25 March 2016

The Hatbox Baby Mystery

The Hatbox Baby, then . . .

By Dixon Hill

The mystery of the Hatbox Baby has intrigued Valley residents for decades.  That such a tiny personage could engender such widespread and enduring interest, perplex so many -- and even work to damage innocent lives -- can seem almost inexplicable.

Yet:  One baby.  In one hatbox.  Managed to do just that.

Christmas Eve of 1931, a young couple, not long married, was driving home though the desert. They had taken their cousins up north to see snow, and were on their way back home, when their car broke down about seven miles west of the mining town of Superior, a town not far from the Superstition Mountains, home of another Arizona legend.

The Hatbox she was found in.
Ed Stewart pulled over in the open desert and, while he worked to get the car running (some say he had to clear the fuel line) his wife, Julia, walked around through the brush and cactus.  She heard a noise, similar to a baby's cry, and walked over to find a hatbox sitting by a clump of mesquite.

She called for Ed.

Ed came over and looked more closely.  Inside the hatbox, lay a 10-month-old baby.

. . . and "The Hatbox Baby Now."
83 yr old Sharon Elliot in 2013
Once Ed got the car going again, the young couple took the baby to Mesa Constable Joe Maier.

Maier temporarily placed the baby in a maternity home run by a woman known as Ma Dana.  A few days later, she was adopted by a couple with no children.

The story made national news in 1931.  Valley newspapers usually ran Christmas stories about her discovery each year.  For decades afterward, Valley residents and newspapers asked, "What ever happened to the Hatbox Baby?"

The answer: she had a full life and even raised three kids of her own.

For most of her life, Sharon Elliot didn't know she was the famous "Hatbox Baby."  In fact, she didn't even know she was adopted.  She finally learned the truth in her mid-fifties.  Yet, she still doesn't really know who her mother was, or how she came to be abandoned, in a pasteboard hatbox, in the middle of the open desert on Christmas Eve.

But what of the couple who found her?

Rumors flew!

The couple hadn't been married long, and wagging tongues claimed it had been a "shotgun wedding," the baby "discovered" in the desert so they wouldn't have to own up to their premarital misdeeds.

In the end, the couple fled the Valley, moving elsewhere, seeking land where no one had heard of the baby they found in the desert.  It became a point of contention between the two of  them, and they constantly refused to answer interview questions from reporters who hunted them down years later.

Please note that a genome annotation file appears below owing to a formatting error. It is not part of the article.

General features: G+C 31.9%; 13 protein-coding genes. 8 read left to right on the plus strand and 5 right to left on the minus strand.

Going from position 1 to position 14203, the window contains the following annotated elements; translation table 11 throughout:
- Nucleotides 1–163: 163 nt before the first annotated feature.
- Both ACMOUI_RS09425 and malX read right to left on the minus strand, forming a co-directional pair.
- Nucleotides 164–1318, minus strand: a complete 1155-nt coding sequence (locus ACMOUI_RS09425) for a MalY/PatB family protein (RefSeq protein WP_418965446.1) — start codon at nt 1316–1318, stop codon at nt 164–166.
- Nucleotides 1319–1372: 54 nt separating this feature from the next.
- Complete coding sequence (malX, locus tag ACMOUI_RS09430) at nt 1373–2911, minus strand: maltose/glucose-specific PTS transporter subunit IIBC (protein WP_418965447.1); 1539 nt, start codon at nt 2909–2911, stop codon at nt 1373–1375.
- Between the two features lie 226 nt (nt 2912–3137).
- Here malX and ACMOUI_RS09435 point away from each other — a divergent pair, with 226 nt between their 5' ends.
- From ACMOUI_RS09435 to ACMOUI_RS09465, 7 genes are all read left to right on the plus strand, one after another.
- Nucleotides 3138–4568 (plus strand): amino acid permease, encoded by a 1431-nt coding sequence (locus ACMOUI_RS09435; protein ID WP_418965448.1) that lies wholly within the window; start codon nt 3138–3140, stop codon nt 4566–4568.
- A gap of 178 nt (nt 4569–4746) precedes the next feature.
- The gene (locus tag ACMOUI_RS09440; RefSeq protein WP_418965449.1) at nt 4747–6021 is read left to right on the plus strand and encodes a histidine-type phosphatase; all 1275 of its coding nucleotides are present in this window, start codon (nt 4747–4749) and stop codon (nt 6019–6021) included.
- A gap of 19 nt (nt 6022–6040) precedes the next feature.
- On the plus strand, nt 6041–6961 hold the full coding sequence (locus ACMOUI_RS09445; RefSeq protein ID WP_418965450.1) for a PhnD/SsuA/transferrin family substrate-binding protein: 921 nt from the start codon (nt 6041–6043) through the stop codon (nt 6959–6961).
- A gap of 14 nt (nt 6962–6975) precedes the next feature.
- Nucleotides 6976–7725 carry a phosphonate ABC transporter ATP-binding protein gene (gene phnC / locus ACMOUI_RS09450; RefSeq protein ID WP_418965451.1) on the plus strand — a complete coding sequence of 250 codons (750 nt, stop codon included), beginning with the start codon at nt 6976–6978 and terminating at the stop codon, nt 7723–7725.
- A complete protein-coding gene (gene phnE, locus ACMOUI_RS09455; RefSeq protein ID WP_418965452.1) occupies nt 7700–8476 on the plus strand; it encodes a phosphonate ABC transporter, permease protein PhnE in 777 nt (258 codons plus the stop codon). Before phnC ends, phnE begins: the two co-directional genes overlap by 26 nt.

Thus, while we ponder who could have left a baby in such an inhospitable place -- in only a hatbox -- we are also faced by what may well be the greater mystery of the Hatbox Baby:  Why did folks allow wagging tongues to do so much harm to a young couple who did nothing but save a baby from near-certain death?  In one sense, the Stewart's lives might have been much simpler if they had simply convinced themselves that they had heard nothing crying out there in the lonely desert on that Christmas Eve.  But, then again, they would have had to live with the guilt.

This quandary filed not in the Twilight Zone, but in the SleuthSayers blog, under "A" for Arizona oddities.



  1. Interesting story. However, I'm a little suspicious of the story by the couple who found her. It's a big desert and seems highly unlikely they would break down where the baby was abandoned. Stranger things have happened, of course. But it's food for thought.

    1. Angels are everywhere and it seems to me this hat box baby on Christmas Eve had her own angels with her

    2. Seemed like a possibility that that couple had the baby and pretended they had found it. Much like Loretta Young "adopted" her own baby..

    3. Seemed like a possibility that that couple had the baby and pretended they had found it. Much like Loretta Young "adopted" her own baby..

  2. A sad and marvelous story. I always thought the old saying, no good deed goes unpunished, was too cynical but maybe not in the Arizona desert!